Despite the problems I had with this book, I wound up really enjoying it because I cared about the characters.
I had an issue from the start with the time jumps that started in chapter one. As the story moved on, I became more used to this and didn’t pull me out as much. However, at times, I had to turn back to the chapter beginning to reorient myself.
The exposition that started on page 7 that gave history about the place went on a little long for my taste and pulled me out of the story.
The section labeled Jodie (page 12—“They had endured Pa’s red-faced rages, which started as shouts, then escalated into fist-slugs, or backhanded punches”) described Pa’s outbursts, but I wanted to read this as a scene on the page.
Even though I was bothered by the head-hopping throughout the book, the vivid setting descriptions and characterizations made up for it. That moment when Kya spelled dog at school—ouch. I felt her pain.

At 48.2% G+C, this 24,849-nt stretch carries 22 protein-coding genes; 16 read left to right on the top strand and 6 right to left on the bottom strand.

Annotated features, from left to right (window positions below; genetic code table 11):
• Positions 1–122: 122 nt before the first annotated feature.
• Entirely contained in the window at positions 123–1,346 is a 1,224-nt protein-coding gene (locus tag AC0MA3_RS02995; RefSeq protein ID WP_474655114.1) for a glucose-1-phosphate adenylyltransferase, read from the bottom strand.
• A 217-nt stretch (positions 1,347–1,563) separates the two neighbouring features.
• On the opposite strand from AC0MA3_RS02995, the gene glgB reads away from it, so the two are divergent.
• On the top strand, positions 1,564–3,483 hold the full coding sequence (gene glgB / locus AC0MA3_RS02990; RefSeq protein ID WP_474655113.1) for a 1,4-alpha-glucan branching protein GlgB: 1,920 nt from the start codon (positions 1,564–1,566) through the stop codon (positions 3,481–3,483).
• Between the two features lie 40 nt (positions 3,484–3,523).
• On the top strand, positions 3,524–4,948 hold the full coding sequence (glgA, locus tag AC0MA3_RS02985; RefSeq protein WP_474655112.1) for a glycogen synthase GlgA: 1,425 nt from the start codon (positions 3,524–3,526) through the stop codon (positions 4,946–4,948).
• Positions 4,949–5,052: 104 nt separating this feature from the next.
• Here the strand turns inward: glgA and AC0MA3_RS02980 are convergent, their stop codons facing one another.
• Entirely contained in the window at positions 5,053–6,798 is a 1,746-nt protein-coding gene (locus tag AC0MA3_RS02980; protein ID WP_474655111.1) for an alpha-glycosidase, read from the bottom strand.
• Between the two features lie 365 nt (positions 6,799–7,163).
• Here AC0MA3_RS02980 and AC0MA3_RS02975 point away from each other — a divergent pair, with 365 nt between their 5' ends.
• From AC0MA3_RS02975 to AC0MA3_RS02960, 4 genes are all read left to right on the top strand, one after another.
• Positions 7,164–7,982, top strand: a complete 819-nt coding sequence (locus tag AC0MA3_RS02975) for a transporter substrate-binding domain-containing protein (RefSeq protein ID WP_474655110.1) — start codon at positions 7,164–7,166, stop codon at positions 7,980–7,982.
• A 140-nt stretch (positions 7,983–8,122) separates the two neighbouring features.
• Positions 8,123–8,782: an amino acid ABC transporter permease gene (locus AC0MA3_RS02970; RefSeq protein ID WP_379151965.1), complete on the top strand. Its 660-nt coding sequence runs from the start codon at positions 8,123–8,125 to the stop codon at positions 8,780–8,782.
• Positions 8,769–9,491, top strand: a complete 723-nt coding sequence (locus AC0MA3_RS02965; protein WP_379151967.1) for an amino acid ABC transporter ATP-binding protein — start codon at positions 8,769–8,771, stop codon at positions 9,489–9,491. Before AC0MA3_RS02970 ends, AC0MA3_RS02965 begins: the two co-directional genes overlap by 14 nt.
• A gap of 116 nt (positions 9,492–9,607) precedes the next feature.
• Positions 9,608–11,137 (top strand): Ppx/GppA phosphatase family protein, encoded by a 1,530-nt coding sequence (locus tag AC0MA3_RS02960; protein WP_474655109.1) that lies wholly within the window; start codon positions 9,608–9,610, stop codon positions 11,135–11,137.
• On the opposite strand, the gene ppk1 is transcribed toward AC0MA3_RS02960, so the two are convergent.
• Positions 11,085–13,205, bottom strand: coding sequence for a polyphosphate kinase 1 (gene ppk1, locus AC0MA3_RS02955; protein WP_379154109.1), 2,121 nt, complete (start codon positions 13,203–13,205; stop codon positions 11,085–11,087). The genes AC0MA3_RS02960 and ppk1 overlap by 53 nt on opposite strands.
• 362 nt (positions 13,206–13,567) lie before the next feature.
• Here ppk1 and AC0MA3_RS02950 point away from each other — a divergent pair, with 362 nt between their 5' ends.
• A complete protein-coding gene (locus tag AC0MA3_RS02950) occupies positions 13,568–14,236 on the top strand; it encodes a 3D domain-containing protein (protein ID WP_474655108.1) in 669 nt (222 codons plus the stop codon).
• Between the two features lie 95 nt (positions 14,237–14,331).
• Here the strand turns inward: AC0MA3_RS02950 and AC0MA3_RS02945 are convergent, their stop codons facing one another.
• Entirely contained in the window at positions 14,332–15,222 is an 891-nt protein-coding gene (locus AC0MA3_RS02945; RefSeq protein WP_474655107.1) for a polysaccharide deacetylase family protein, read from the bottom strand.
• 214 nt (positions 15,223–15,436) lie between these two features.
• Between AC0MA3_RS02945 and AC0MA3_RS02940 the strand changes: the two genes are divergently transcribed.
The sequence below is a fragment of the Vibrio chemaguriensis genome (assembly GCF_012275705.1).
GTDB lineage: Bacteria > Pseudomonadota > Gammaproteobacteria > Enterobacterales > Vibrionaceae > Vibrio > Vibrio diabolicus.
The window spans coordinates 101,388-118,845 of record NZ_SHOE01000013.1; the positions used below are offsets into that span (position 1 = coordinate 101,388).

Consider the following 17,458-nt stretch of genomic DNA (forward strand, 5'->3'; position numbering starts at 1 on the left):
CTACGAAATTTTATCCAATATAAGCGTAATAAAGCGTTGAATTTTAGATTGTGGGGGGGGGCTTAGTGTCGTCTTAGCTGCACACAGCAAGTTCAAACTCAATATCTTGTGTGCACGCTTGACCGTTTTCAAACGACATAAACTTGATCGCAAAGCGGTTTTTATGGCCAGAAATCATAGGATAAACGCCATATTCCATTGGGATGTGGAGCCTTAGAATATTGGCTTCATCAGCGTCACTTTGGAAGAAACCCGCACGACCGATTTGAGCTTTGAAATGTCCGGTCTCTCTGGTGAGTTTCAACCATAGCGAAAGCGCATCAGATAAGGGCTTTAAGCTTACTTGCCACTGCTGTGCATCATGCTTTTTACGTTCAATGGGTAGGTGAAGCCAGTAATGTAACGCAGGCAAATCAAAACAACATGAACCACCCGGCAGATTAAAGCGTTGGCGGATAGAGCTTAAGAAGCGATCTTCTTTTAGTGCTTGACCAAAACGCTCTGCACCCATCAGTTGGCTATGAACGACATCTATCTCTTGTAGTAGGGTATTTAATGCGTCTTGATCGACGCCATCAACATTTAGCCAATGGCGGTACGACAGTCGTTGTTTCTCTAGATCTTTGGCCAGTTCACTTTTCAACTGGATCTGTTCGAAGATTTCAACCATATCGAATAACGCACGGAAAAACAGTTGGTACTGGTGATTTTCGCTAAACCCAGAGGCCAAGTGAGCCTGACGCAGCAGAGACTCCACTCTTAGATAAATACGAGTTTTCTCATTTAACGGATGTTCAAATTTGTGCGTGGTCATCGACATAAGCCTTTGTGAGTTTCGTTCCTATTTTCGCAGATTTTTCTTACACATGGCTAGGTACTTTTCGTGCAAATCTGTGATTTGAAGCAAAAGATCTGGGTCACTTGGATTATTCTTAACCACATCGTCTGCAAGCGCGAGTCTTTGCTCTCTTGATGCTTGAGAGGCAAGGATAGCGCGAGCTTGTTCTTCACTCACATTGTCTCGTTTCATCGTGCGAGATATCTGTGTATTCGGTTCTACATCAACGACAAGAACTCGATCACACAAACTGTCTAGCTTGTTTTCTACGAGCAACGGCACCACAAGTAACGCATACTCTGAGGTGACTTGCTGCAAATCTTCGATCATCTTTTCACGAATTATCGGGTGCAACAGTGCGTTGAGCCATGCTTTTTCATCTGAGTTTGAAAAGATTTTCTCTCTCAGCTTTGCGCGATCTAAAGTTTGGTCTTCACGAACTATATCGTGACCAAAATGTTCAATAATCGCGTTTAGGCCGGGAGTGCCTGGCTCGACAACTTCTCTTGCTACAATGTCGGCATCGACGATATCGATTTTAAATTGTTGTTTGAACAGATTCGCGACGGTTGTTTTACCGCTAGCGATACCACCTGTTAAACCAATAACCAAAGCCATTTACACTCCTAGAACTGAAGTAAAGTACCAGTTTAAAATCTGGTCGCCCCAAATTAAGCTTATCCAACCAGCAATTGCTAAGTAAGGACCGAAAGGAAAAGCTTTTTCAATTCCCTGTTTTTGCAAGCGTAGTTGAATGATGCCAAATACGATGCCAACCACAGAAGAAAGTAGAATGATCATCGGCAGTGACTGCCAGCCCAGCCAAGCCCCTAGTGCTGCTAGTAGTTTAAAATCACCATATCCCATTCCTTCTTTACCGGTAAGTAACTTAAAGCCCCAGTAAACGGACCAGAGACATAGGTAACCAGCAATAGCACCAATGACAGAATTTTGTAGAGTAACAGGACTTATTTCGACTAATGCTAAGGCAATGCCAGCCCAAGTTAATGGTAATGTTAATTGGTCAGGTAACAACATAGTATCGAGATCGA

Was anyone else confused about Kya’s race at first? Page 6 says, “He had her same dark eyes and black hair,” but later it says she was at the white school, which confused me. I wondered if the author was confusing on purpose.
Some of the repeated information could be revised to avoid repetition. Revealing information only during the trial, such as about the bus schedules, would have made it a bigger surprise.
I love the symbolism behind the mentions of nature, especially about grass: “People rarely noticed grasses except to mow, trample, or poison them” (page 351).
And even though I love poetry, the poems themselves pulled me out of the story. I think if they had been formatted as the characters speaking the lines, they would have kept me better engaged. I loved the surprise, though, about Kya being Amanda Hamilton.